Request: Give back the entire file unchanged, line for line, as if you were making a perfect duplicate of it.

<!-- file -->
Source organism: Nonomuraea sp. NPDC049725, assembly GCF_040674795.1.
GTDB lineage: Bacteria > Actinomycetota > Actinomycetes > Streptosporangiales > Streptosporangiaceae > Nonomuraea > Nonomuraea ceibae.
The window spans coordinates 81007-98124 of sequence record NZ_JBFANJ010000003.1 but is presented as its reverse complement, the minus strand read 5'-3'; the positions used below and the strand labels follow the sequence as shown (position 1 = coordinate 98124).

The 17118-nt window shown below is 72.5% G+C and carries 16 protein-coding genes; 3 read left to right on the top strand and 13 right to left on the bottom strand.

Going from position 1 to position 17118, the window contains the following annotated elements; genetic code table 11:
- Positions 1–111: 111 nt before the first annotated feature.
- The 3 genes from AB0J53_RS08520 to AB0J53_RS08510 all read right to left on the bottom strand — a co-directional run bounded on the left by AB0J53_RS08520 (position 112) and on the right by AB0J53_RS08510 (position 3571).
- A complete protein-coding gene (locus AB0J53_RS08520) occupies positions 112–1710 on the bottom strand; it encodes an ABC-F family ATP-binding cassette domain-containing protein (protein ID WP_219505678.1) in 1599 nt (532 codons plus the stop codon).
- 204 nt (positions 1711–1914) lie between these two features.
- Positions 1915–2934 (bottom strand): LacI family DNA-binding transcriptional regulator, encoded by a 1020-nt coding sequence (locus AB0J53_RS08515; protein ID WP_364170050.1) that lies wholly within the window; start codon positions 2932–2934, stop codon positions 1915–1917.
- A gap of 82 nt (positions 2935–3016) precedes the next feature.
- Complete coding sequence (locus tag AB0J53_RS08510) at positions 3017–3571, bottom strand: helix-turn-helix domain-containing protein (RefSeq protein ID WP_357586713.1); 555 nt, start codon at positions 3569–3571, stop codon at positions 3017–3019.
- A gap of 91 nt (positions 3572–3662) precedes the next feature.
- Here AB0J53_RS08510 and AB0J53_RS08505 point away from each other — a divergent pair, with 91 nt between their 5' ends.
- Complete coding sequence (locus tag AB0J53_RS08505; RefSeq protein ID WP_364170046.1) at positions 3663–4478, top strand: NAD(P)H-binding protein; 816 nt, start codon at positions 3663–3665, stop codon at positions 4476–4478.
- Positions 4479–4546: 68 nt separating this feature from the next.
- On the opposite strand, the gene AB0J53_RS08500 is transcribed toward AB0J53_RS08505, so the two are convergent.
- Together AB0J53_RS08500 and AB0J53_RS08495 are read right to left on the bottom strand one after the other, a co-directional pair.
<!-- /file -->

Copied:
Source organism: Nonomuraea sp. NPDC049725, assembly GCF_040674795.1.
GTDB lineage: Bacteria > Actinomycetota > Actinomycetes > Streptosporangiales > Streptosporangiaceae > Nonomuraea > Nonomuraea ceibae.
The window spans coordinates 81007-98124 of sequence record NZ_JBFANJ010000003.1 but is presented as its reverse complement, the minus strand read 5'-3'; the positions used below and the strand labels follow the sequence as shown (position 1 = coordinate 98124).

The 17118-nt window shown below is 72.5% G+C and carries 16 protein-coding genes; 3 read left to right on the top strand and 13 right to left on the bottom strand.

Going from position 1 to position 17118, the window contains the following annotated elements; genetic code table 11:
- Positions 1–111: 111 nt before the first annotated feature.
- The 3 genes from AB0J53_RS08520 to AB0J53_RS08510 all read right to left on the bottom strand — a co-directional run bounded on the left by AB0J53_RS08520 (position 112) and on the right by AB0J53_RS08510 (position 3571).
- A complete protein-coding gene (locus AB0J53_RS08520) occupies positions 112–1710 on the bottom strand; it encodes an ABC-F family ATP-binding cassette domain-containing protein (protein ID WP_219505678.1) in 1599 nt (532 codons plus the stop codon).
- 204 nt (positions 1711–1914) lie between these two features.
- Positions 1915–2934 (bottom strand): LacI family DNA-binding transcriptional regulator, encoded by a 1020-nt coding sequence (locus AB0J53_RS08515; protein ID WP_364170050.1) that lies wholly within the window; start codon positions 2932–2934, stop codon positions 1915–1917.
- A gap of 82 nt (positions 2935–3016) precedes the next feature.
- Complete coding sequence (locus tag AB0J53_RS08510) at positions 3017–3571, bottom strand: helix-turn-helix domain-containing protein (RefSeq protein ID WP_357586713.1); 555 nt, start codon at positions 3569–3571, stop codon at positions 3017–3019.
- A gap of 91 nt (positions 3572–3662) precedes the next feature.
- Here AB0J53_RS08510 and AB0J53_RS08505 point away from each other — a divergent pair, with 91 nt between their 5' ends.
- Complete coding sequence (locus tag AB0J53_RS08505; RefSeq protein ID WP_364170046.1) at positions 3663–4478, top strand: NAD(P)H-binding protein; 816 nt, start codon at positions 3663–3665, stop codon at positions 4476–4478.
- Positions 4479–4546: 68 nt separating this feature from the next.
- On the opposite strand, the gene AB0J53_RS08500 is transcribed toward AB0J53_RS08505, so the two are convergent.
- Together AB0J53_RS08500 and AB0J53_RS08495 are read right to left on the bottom strand one after the other, a co-directional pair.